A New Jersey teen posts on Facebook a bridge photo and "Thinking of jumping"
Port Authority police are alerted, they use a Facebook photo of the teen to search the bridge
Other officers reach out directly through social media to try to contact him
He responds, meets with an officer and volunteers to be taken to a hospital for help
A social media thread proved strong enough to pull a New Jersey teenager back from possible suicide, according to authorities.
And it was a social networking first for officers from the Port Authority of New York and New Jersey Police Department – using Facebook and other outlets this week to track down and help a troubled 18-year-old whose three-word online posting seemed to say suicide.
“Thinking of jumping,” the teenager posted to his Facebook profile, alongside a photo of the George Washington Bridge spanning the Hudson River.
A concerned Facebook friend who saw the post contacted police in Paterson, New Jersey, alerting authorities to the apparent suicide threat, according to Port Authority spokesman Joe Pentangelo.
The alert was just the beginning. Pentangelo gave this scenario of events:
Paterson police called Port Authority officers, who serve the major bridges and tunnels of New York and New Jersey.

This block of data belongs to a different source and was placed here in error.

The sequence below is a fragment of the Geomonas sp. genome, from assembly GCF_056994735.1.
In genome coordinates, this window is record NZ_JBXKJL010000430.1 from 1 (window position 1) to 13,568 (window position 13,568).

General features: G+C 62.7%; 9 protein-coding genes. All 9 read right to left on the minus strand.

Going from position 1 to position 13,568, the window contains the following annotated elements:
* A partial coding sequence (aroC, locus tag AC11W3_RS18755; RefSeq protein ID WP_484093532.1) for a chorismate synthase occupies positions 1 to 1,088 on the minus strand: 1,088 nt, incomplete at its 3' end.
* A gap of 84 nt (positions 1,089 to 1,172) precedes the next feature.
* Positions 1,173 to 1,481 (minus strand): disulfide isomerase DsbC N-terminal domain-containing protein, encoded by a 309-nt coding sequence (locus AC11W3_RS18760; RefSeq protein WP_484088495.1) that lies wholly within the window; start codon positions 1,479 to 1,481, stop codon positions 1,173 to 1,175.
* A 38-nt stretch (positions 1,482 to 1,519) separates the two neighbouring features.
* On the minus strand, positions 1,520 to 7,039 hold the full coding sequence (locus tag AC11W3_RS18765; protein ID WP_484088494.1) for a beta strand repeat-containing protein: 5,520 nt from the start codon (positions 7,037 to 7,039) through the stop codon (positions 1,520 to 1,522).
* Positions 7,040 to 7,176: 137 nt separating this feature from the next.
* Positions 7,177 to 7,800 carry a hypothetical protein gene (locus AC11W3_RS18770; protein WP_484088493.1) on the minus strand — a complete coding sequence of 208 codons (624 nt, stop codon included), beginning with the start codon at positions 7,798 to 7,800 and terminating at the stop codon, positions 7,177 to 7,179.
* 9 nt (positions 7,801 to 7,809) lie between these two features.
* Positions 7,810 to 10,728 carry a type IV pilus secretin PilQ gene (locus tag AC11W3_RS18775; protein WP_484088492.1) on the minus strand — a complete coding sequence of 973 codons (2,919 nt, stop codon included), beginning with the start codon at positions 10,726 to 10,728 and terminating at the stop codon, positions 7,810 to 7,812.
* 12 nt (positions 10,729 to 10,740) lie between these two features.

A photo of the young man was downloaded from his Facebook page and distributed to officers searching the bridge – unsuccessfully – for the teen among the bridge’s pedestrians.
An officer assigned to Port Authority police’s emergency services, Lt. Thomas Michaels, set out to contact the young man through Facebook, leaving his cell phone number on the page and urging the teen to call him.
And Port Authority Sgt. Nadine Rhem also took to Facebook, sending more offers of support and assistance.
Other Facebook friends of the young man saw what was happening and sent messages of their own on the social networking site, urging the teen to call Michaels.
Within a matter of hours, Pentangelo said, Michaels received a phone call.
It was the young man.
He told Michaels he was on a bus in Patterson, and Michaels insisted they meet in person to talk.
After the officer and the teen met and talked, Pentangelo said, the teen volunteered to be taken to a local hospital for help.
While Port Authority police have used social media before to investigate threats and gather information, Pentangelo said, this was the first time social media was used to reach out.
And a potential suicide subject reached back.